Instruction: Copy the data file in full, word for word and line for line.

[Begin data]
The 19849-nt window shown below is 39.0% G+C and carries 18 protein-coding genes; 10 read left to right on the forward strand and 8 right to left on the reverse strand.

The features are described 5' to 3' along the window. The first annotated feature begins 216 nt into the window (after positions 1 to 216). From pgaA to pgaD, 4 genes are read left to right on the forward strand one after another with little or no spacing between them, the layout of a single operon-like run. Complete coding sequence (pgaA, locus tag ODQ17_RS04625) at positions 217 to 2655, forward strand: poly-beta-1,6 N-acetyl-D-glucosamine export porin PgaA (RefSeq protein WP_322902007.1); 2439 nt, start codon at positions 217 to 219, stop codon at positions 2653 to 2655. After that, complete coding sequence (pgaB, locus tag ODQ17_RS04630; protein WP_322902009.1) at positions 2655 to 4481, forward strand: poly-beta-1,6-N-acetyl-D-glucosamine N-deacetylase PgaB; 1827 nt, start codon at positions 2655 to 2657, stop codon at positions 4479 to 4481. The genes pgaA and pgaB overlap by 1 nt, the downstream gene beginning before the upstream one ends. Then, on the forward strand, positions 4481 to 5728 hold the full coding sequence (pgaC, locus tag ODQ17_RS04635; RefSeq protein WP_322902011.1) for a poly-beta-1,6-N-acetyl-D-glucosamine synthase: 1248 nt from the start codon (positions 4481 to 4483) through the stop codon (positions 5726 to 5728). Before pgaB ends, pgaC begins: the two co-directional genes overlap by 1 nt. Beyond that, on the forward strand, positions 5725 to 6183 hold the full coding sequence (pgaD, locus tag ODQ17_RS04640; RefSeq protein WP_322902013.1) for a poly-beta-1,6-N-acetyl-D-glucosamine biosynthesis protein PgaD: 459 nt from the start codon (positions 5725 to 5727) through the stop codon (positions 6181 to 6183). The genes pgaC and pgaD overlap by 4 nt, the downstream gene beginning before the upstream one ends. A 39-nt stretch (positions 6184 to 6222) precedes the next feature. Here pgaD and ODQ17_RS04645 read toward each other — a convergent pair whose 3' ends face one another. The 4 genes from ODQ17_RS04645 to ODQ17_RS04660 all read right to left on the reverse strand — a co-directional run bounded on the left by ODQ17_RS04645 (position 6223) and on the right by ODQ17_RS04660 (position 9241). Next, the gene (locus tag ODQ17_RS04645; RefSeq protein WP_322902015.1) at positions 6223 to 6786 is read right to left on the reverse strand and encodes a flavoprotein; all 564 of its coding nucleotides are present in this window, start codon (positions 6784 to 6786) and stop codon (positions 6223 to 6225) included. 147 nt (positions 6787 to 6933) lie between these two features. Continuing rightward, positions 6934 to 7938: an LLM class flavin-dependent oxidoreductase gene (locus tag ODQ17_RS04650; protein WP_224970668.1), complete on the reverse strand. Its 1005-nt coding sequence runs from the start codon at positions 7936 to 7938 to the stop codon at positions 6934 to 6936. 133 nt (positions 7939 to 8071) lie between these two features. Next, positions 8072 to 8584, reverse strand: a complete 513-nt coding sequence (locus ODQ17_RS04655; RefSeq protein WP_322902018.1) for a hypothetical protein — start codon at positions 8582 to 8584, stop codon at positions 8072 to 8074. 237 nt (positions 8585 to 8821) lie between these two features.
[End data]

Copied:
The 19849-nt window shown below is 39.0% G+C and carries 18 protein-coding genes; 10 read left to right on the forward strand and 8 right to left on the reverse strand.

The features are described 5' to 3' along the window. The first annotated feature begins 216 nt into the window (after positions 1 to 216). From pgaA to pgaD, 4 genes are read left to right on the forward strand one after another with little or no spacing between them, the layout of a single operon-like run. Complete coding sequence (pgaA, locus tag ODQ17_RS04625) at positions 217 to 2655, forward strand: poly-beta-1,6 N-acetyl-D-glucosamine export porin PgaA (RefSeq protein WP_322902007.1); 2439 nt, start codon at positions 217 to 219, stop codon at positions 2653 to 2655. After that, complete coding sequence (pgaB, locus tag ODQ17_RS04630; protein WP_322902009.1) at positions 2655 to 4481, forward strand: poly-beta-1,6-N-acetyl-D-glucosamine N-deacetylase PgaB; 1827 nt, start codon at positions 2655 to 2657, stop codon at positions 4479 to 4481. The genes pgaA and pgaB overlap by 1 nt, the downstream gene beginning before the upstream one ends. Then, on the forward strand, positions 4481 to 5728 hold the full coding sequence (pgaC, locus tag ODQ17_RS04635; RefSeq protein WP_322902011.1) for a poly-beta-1,6-N-acetyl-D-glucosamine synthase: 1248 nt from the start codon (positions 4481 to 4483) through the stop codon (positions 5726 to 5728). Before pgaB ends, pgaC begins: the two co-directional genes overlap by 1 nt. Beyond that, on the forward strand, positions 5725 to 6183 hold the full coding sequence (pgaD, locus tag ODQ17_RS04640; RefSeq protein WP_322902013.1) for a poly-beta-1,6-N-acetyl-D-glucosamine biosynthesis protein PgaD: 459 nt from the start codon (positions 5725 to 5727) through the stop codon (positions 6181 to 6183). The genes pgaC and pgaD overlap by 4 nt, the downstream gene beginning before the upstream one ends. A 39-nt stretch (positions 6184 to 6222) precedes the next feature. Here pgaD and ODQ17_RS04645 read toward each other — a convergent pair whose 3' ends face one another. The 4 genes from ODQ17_RS04645 to ODQ17_RS04660 all read right to left on the reverse strand — a co-directional run bounded on the left by ODQ17_RS04645 (position 6223) and on the right by ODQ17_RS04660 (position 9241). Next, the gene (locus tag ODQ17_RS04645; RefSeq protein WP_322902015.1) at positions 6223 to 6786 is read right to left on the reverse strand and encodes a flavoprotein; all 564 of its coding nucleotides are present in this window, start codon (positions 6784 to 6786) and stop codon (positions 6223 to 6225) included. 147 nt (positions 6787 to 6933) lie between these two features. Continuing rightward, positions 6934 to 7938: an LLM class flavin-dependent oxidoreductase gene (locus tag ODQ17_RS04650; protein WP_224970668.1), complete on the reverse strand. Its 1005-nt coding sequence runs from the start codon at positions 7936 to 7938 to the stop codon at positions 6934 to 6936. 133 nt (positions 7939 to 8071) lie between these two features. Next, positions 8072 to 8584, reverse strand: a complete 513-nt coding sequence (locus ODQ17_RS04655; RefSeq protein WP_322902018.1) for a hypothetical protein — start codon at positions 8582 to 8584, stop codon at positions 8072 to 8074. 237 nt (positions 8585 to 8821) lie between these two features.